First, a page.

Teaching Developmental Reading Skills for Targeted Content Focuses

Student reads in high school
Reading in the subject areas. Todd Aossey/Getty Images

Developmental Reading is the name given to a branch of reading instruction designed to support students in content area classes, such as social studies, history, and the sciences. Developmental reading programs teach students strategies for engaging content texts, such as textbooks, articles, and resource books that they will encounter in high school and beyond, in higher education settings. 

Developmental reading does not address basic reading skills, such as phonemic awareness, decoding, and vocabulary. 

Many community colleges offer developmental reading courses to help students who are not really prepared for the rigors of college-level courses, especially technical textbooks.

Strategies for Success in Developmental Reading

Often students with disabilities are so overwhelmed by the amount of text they see in their content (social studies, biology, political science, health) classes that they will sometimes just shut down without even looking for information they need. Their typical peers may never actually read a text since they can often use text features to find the information they need. Teaching students, especially students with a history of difficulty with text, how to use text features will give them a sense of command over the text and help them read strategically as part of test preparation and study skills.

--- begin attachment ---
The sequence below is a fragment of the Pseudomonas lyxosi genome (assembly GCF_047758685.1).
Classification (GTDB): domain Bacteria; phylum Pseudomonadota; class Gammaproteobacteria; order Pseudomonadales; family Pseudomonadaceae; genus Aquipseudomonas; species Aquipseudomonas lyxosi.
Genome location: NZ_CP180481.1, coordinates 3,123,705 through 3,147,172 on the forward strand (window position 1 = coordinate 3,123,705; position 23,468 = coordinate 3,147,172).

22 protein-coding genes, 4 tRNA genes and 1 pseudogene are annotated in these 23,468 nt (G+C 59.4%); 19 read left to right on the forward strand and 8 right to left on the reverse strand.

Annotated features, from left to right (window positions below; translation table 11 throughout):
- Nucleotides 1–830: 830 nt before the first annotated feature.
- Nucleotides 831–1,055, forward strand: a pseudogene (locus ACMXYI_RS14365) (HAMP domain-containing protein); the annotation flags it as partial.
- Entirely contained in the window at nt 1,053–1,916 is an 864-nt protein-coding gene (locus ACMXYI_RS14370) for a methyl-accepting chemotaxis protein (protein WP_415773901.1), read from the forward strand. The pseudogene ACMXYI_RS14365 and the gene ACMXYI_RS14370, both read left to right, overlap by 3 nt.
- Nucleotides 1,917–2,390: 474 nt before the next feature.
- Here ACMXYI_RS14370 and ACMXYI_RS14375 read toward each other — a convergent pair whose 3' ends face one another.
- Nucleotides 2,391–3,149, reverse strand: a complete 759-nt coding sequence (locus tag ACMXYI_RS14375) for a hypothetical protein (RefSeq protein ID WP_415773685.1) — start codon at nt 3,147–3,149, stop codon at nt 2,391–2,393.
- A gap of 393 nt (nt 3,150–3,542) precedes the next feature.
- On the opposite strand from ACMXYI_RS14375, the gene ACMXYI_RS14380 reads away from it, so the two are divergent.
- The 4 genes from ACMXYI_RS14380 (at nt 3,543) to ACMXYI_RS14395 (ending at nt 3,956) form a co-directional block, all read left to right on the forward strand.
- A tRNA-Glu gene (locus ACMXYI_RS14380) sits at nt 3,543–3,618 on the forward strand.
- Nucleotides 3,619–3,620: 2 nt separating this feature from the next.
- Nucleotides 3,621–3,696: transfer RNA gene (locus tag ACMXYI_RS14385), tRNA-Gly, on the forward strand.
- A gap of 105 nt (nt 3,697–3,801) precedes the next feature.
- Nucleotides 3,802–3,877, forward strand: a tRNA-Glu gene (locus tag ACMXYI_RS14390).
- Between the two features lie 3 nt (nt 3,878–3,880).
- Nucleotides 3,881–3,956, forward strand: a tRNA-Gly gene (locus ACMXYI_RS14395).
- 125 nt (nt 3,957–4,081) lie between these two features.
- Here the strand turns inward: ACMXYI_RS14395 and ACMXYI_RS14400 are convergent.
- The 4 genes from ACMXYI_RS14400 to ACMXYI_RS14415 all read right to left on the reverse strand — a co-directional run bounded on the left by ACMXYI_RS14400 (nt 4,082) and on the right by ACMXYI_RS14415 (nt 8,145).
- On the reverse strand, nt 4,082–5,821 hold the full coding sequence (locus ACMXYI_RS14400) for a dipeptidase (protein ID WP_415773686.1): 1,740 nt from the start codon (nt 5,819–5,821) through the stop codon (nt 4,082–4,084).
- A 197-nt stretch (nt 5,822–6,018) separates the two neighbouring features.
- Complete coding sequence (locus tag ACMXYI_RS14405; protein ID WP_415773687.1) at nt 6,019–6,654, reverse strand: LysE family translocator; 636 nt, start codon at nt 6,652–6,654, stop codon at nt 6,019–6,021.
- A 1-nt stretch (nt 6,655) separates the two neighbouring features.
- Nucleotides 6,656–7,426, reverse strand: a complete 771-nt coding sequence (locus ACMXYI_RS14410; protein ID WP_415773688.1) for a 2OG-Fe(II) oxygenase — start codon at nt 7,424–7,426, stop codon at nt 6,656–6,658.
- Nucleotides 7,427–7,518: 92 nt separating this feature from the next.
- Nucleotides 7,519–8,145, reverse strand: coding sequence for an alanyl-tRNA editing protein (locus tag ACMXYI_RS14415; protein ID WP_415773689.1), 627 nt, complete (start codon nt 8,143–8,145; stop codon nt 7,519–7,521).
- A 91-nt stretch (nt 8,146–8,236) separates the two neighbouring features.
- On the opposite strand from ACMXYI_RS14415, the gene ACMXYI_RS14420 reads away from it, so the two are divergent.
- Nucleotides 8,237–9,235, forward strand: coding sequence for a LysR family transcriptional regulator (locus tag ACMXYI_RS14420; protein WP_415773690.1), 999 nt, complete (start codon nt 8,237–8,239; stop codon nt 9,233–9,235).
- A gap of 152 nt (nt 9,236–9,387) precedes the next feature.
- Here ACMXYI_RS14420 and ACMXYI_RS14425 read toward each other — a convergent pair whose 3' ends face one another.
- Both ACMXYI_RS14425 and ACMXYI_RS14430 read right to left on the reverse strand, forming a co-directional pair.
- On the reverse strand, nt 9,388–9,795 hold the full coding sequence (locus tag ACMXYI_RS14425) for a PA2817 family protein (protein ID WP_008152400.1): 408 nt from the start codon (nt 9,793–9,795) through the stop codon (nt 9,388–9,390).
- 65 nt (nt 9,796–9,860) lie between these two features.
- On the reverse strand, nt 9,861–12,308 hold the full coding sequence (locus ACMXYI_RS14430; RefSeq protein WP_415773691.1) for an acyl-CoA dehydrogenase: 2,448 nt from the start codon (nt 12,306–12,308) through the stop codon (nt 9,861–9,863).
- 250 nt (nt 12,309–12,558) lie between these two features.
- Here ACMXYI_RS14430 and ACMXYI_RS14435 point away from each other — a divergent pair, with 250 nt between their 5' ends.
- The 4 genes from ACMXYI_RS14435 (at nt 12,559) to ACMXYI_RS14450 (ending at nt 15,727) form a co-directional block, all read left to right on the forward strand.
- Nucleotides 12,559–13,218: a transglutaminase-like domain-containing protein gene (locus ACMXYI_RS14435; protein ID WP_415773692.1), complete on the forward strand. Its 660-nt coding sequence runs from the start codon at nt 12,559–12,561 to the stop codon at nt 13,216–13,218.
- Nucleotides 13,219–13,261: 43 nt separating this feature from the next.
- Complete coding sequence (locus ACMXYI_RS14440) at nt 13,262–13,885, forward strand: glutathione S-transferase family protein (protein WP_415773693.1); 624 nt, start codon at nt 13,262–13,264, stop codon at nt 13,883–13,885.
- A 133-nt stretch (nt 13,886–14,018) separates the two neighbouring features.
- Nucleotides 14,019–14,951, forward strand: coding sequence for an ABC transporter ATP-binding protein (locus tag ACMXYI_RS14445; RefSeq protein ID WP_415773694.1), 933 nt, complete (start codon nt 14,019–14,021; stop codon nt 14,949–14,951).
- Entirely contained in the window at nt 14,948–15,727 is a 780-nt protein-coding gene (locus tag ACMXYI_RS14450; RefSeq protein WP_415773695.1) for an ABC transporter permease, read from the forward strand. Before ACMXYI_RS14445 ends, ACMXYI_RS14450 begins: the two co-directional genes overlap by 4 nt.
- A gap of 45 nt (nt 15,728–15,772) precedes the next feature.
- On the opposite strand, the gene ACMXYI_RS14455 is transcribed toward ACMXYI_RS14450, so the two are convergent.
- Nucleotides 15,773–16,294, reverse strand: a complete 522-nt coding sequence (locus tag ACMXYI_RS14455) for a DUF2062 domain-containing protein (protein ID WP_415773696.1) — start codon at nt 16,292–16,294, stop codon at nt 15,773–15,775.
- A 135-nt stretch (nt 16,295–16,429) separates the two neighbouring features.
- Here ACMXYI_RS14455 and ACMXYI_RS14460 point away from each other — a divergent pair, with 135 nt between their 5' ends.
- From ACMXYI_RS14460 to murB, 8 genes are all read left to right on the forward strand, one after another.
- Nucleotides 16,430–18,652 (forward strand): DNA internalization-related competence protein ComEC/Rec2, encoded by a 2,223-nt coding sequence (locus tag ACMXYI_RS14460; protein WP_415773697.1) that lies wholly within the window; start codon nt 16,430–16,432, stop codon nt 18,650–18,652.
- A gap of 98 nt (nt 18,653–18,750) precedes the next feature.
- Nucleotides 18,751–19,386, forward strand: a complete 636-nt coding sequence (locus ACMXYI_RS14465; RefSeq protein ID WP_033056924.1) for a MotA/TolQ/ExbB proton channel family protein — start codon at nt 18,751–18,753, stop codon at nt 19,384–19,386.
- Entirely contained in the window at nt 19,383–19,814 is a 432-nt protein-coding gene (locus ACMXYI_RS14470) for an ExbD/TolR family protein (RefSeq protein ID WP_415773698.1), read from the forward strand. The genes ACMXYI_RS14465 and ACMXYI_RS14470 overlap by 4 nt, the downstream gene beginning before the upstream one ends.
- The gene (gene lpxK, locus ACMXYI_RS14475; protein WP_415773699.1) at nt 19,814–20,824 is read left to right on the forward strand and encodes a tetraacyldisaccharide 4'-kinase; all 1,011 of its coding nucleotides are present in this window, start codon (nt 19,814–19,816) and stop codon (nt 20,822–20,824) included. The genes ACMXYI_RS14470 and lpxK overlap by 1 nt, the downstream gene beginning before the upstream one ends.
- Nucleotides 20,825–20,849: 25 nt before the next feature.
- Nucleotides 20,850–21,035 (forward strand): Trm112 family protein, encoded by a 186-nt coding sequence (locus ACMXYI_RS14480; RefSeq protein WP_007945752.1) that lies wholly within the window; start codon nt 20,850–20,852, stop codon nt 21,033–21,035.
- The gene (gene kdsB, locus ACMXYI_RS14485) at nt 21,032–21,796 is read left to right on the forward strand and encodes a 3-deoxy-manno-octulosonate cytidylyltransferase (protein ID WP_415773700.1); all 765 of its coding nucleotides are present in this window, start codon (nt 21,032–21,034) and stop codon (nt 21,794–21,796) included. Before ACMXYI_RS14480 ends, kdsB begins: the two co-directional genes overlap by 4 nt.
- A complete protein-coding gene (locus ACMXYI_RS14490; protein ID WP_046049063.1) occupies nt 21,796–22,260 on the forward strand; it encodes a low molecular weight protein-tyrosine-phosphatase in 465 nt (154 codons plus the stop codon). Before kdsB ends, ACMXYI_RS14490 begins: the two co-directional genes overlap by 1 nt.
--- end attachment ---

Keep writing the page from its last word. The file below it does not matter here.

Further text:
Text Features

Helping students recognize and learn to use text features is a foundational part of developmental reading. Teach students to first scan the text, reading captions and titles and subtitles, and they will be better able to understand and remember the content of the text. 

  • Illustrations: the pictures, of course. 
  • Photographs: yes, they are photographs rather than illustrations.
  • Maps: often to be found in social studies texts, and can typically be pivotal to understanding content.
  • Captions: found under illustrations, photographs, and maps, captions usually label what the student sees, often offering import information for unlocking the meaning.
  • Titles: tells specifically what the author intends you to find in the chapter or article.
  • Subtitles. the subtitles show how the author organized the information and can help students find the specific information they need.
  • Index: in the back. Very important to know how to use it.
  • Glossary: often word (new content-specific vocabulary,) will be boldfaced in the text, and students need to know that the glossary has a definition.


Getting students to prepare for approaching a text is an important part of success in reading. SQ3R was the standard for many years: Scan, Question, Read, Recite and Review. In other words, scanning (using text features) was to lead to questions: What do I know? What do I want to know? What do I expect to learn? Yes, that is prediction!